The CAN-do mentality
Shirley Clarke reviews a fun-filled reception class scheme which is based on Calculator Aware Number research. For some time there has been a gap in the market for high-quality pre-national curriculum maths materials. Module 1 of New Cambridge Mathematics surpasses expectations of what might fill that gap. The scheme is manageable, fun and easy to follow. It is based on sound principles of mathematical learning, combining skills and application through real contexts, with a strong emphasis on discussion.
The Teacher's Resource Book is the central resource. Its philosophy draws on the CAN (Calculator Aware Number) research, in which young children using calculators and open-ended calculations and problems were shown to be more numerate than children using traditional methods.
The main section of the book consists of "Ongoing maths" and sets of activities. The "Ongoing maths" section lists pages of clearly presented mental activities for use with the whole class (for example, "Count these chime bar sounds to yourself, then tell me how many you heard"), five-minute activities such as singing games, and play activities such as sand and water exploration, use of polydron, various sorting ideas and maths with modelling dough (for example, "We need to make jam tarts; one for each teddy in the classroom").
The activities are organised in six half-term blocks, with each block offering all the maths coverage that a reception child needs. They are written for use with the whole class or groups and span the whole ability range, combining approaches of both differentiation by task and by outcome.
The activities are delightful and fun, taking contexts such as dragons, monsters, teddy bears, clowns, bugs and sweet shops, and use everyday resources, including toys, floor robots, number lines and calculators. They are generally based on discussion followed by some practical activity, then recording in the activity books, although sometimes the children record then come together for a whole class discussion (for example, "draw a teddy, giving it a name and an age" followed by discussion focusing on comparisons of the bears).
Children love this type of activity, which is so manageable it leaves room for the teacher to focus on what really matters; the discussion of the maths involved. Each small section of activities concludes with support and extension ideas, references to stories and teacher's maths books and a range of other ideas. The book has useful photocopiable masters at the back, such as a sheet of calculator light bars and practice numeral writing.
The activity books are very simple, with clear line drawings and very few words. Each page has a border pattern and each book has a game on the cover. What I really like about them is that the pages are integral to the activities, so children could not be subjected to simply ploughing through the pages.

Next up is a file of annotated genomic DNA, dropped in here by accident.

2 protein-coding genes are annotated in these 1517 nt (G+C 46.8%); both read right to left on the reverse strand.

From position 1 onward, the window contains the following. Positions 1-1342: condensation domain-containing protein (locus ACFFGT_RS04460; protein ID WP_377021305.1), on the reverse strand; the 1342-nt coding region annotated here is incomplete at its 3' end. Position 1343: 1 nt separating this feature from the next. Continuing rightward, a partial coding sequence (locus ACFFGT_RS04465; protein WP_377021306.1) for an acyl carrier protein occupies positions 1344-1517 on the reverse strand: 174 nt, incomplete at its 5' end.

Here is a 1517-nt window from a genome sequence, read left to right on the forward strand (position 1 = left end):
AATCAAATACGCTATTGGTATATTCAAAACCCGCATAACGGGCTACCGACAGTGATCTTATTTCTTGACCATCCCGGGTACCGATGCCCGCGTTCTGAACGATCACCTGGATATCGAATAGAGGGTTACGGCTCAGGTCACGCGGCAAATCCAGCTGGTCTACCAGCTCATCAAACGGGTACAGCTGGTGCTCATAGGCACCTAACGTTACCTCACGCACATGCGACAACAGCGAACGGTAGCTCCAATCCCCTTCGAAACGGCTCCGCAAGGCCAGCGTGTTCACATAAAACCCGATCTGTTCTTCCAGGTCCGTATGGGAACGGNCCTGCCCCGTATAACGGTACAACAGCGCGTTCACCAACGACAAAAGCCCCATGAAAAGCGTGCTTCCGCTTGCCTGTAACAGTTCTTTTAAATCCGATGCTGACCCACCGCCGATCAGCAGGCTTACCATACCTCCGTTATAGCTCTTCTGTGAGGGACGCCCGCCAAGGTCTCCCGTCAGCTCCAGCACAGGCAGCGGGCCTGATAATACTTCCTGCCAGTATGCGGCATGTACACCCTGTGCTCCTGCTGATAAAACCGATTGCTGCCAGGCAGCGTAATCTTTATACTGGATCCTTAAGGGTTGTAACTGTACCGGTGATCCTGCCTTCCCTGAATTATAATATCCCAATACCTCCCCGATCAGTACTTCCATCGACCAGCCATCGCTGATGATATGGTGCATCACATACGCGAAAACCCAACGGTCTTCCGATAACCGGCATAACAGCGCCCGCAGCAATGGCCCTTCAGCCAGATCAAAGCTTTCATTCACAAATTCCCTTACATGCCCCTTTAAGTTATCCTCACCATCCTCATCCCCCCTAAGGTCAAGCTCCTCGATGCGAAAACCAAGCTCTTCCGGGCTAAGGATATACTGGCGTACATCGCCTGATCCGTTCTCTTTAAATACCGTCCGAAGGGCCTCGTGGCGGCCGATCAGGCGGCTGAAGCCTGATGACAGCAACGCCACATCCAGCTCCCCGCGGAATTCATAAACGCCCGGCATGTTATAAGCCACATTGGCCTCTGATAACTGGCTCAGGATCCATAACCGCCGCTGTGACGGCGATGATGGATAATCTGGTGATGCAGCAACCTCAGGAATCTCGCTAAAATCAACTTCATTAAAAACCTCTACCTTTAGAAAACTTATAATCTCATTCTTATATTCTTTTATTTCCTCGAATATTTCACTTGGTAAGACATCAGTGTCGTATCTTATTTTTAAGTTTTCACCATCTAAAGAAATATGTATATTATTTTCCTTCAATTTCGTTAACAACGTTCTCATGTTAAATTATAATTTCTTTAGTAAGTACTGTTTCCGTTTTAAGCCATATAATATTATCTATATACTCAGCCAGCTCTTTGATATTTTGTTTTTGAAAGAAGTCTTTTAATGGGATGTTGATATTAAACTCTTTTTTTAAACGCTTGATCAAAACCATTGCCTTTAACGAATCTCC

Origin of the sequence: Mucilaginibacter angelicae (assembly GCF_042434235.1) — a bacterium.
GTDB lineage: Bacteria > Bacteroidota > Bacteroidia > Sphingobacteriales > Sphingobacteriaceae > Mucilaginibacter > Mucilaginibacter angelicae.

Two routes are shown through the activities, either in maths sections (for example, counting and number bonds, pattern, calculators etc) or using the spiral approach in which every activity is listed in order, moving from one area of maths to another.
The games and mats pack is built into the scheme and continues the quality of the activities. Another teacher's book explains how to use the games and mats. The A4 game boards can be used for several different games and the pack contains bags, labels, dice, counters and plastic stencils.
The boards are humorously illustrated ("Dragon and Friends" consists of a number of baseboards with cards to match various dragons, teddies and monsters dressed in a variety of beach wear) and the games are extremely easy for children to understand, which is where many infant games fail. The mats are A3 laminated and can be used in several ways.
The resource book sets out, for each mat, how to use them for discussion, then how to set children off on practical work such as matching, sorting, counting and measuring and then how to get children to record, either on the mats, through pencil and paper, painting or model making.
There are ideas for problem solving, games to play round the mat borders and finally an assessment activity which nicely rounds off each section of activities.
The "sweet shop" mat, for example, is a picture of six jars of different sizes, each containing different sorts of sweets or different shapes and colours. The whole class first discusses the picture with the teacher. The border can then be used for matching and counting coins. Children can be asked to find how many ways to make 5p or 10p and can use a square grid mat physically to sort coins. A variety of ideas are outlined for addition, subtraction and simple multiplication and references are made to related story books and other curriculum ideas.
There are also "Homelink" books and pamphlets for parents outlining how and why the scheme works. Every reception class should have this module.
Shirley Clarke is Inset co-ordinator for assessment at the Institute of Education, University of London